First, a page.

I was so excited about day 2 that I could barely sleep. I woke up at the crack of dawn and drank coffee as the crew did their thing – all of the white corner pieces, and some of the siding actually began going up in the morning on the second day! Of course, I kept taking photos to document every step. There was a lot of old conduit piping installed on the old siding that didn’t have a purpose anymore – we found 3 pipes with live wire that went nowhere, so Pete cut off the electricity, and disconnected the wires altogether. The metal pipes were able to be sawzalled off too, and the crew was able to conceal an outside light wire under the new siding – very exciting, much less “excess” hung on the outside of my house now.
The crew uncovered the only “problem” on Day 2. The issue was that there were a few pieces of rotten boards in a corner of the house, and the side needed to be reinforced so that they could hammer insulation (and eventually siding) into it. They offered us a carpenter at an additional cost, but we were fortunately able to strip out the damaged area and replace the wall really well with some plywood that I had saved from a previous project. Resourceful!
We seized a major opportunity with dumpsters on-site. I cleaned the whole garage and basement, tossing out odds and ends that never made it to the curb (old blinds, broken storage containers, old deck posts with huge cement bases, among other things). We also helped Pete’s parents clean out part of their attic (once again, thankful to have a rough Jeep that can carry anything), so old pieces of scrap drywall, window panes, broken chairs, and mouse-lived-in fabrics made it into the dumpster too (I’m no hoarder, I throw out everything).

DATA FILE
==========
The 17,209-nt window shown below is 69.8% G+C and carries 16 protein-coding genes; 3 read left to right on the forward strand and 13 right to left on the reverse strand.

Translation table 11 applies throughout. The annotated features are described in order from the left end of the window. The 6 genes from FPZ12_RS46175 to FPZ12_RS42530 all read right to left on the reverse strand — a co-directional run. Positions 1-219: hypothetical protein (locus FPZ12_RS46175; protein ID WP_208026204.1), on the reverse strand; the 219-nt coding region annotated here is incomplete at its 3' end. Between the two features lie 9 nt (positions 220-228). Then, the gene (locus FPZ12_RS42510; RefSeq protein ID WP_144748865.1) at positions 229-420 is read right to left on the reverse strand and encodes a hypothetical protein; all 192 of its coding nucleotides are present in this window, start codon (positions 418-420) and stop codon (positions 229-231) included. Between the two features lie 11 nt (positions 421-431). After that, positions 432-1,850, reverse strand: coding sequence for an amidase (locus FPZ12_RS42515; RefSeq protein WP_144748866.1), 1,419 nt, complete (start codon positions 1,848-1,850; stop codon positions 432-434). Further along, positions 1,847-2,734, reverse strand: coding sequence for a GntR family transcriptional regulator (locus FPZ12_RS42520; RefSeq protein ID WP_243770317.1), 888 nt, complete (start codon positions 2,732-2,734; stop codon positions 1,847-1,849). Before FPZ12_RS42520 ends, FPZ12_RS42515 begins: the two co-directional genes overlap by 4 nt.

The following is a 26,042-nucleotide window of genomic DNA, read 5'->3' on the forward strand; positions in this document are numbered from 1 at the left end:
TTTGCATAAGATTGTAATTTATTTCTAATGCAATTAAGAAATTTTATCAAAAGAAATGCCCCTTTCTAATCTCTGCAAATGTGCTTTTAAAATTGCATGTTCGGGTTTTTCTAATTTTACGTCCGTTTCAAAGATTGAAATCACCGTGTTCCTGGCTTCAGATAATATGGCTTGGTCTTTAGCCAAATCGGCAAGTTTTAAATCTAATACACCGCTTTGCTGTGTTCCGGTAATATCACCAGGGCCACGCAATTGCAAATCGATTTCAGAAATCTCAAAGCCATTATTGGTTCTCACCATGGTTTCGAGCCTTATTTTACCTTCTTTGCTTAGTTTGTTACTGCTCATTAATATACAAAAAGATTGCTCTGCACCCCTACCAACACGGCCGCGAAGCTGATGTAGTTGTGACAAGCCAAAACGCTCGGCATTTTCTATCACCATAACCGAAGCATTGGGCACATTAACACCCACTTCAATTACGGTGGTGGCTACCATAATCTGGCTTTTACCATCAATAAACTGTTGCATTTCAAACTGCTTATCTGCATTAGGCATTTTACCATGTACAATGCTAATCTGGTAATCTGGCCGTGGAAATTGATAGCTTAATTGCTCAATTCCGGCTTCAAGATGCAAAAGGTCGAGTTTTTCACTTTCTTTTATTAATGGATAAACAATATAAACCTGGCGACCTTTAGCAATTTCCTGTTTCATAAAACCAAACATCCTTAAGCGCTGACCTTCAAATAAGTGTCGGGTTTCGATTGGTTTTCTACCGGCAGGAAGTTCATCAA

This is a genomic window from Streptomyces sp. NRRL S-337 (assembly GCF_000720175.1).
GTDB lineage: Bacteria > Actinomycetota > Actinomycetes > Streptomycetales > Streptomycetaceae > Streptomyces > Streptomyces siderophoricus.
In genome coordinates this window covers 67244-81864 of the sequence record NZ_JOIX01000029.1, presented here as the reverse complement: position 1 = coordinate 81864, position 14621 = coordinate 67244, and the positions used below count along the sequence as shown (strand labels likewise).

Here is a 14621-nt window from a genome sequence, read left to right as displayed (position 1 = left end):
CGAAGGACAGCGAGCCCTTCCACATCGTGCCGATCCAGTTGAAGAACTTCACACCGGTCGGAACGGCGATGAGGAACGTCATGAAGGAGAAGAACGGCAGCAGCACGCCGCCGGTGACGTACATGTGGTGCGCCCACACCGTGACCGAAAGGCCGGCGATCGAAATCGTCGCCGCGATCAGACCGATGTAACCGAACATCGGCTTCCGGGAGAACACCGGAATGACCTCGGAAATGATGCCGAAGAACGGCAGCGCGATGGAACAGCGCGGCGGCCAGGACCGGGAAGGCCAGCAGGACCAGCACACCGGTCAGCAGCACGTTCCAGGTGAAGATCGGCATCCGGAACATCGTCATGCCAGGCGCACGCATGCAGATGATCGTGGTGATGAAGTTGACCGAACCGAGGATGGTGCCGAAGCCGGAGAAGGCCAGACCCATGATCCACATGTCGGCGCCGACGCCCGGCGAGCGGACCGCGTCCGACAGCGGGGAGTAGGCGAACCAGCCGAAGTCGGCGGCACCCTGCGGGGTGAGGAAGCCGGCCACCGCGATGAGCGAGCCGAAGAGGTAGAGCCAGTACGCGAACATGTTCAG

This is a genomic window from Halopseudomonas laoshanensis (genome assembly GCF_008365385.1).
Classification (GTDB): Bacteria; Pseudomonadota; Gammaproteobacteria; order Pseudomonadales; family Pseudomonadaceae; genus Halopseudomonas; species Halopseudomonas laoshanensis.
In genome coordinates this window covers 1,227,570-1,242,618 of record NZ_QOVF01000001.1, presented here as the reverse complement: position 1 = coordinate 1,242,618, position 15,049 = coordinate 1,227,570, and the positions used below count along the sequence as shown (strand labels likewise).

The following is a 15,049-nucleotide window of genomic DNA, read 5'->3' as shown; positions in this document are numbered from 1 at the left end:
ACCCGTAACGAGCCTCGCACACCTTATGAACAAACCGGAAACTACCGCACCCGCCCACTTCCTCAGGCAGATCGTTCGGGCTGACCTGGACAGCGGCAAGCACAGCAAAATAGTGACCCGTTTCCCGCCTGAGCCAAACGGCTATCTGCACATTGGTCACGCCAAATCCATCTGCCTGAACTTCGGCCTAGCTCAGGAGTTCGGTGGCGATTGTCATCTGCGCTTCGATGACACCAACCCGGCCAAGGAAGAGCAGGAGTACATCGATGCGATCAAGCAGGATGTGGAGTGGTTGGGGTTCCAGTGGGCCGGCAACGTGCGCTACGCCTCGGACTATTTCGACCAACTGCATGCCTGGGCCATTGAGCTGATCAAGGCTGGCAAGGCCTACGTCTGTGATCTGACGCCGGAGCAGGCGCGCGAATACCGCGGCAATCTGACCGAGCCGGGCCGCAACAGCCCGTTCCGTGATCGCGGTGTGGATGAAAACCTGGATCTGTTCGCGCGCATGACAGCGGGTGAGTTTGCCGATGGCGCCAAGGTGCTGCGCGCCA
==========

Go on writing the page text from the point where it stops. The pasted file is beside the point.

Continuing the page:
By the third day, siding was well-underway. More observation ensued, and since it happened to be a warm-ish day, we also decided to try and repair the wire that brought electricity to the garage – when we were disconnecting wires, Pete found that the garage power was only buried just below the soil, but not in any sort of reinforcing conduit, which I immediately imagined being sliced with a shovel blade. A quick trip to Home Depot allowed us gave us the tools we needed to disconnect the existing wire, flow it through a plastic pipe, and rebury the cord safely into the ground.
Day 4 was the first rainy day. The crew requested a shorter day, but still got the siding done on the whole back of the house and partially on the front. I love this progress. Oh, and I had thought Cody would bark or be scared by all of the nailing and shouting, but he did well, just missed naps as he walked around the house following the voices.
Day 5 was the final day! They were able to complete the hard-to-reach attic window, which naturally I was worried they had been forgetting about, and TA-DA, here are some final pictures! So pleased with the outcome, the crew also re-installed my exterior back deck light (although I bought a new, upgraded fixture for them to put up instead of the old, broken one). The pergola went back up, and the house has a whole new look. The shutters are not being reinstalled, but a new front porch, second pergola, and new storm doors will be installed in the next few weeks if the snow holds off. Check out the final results!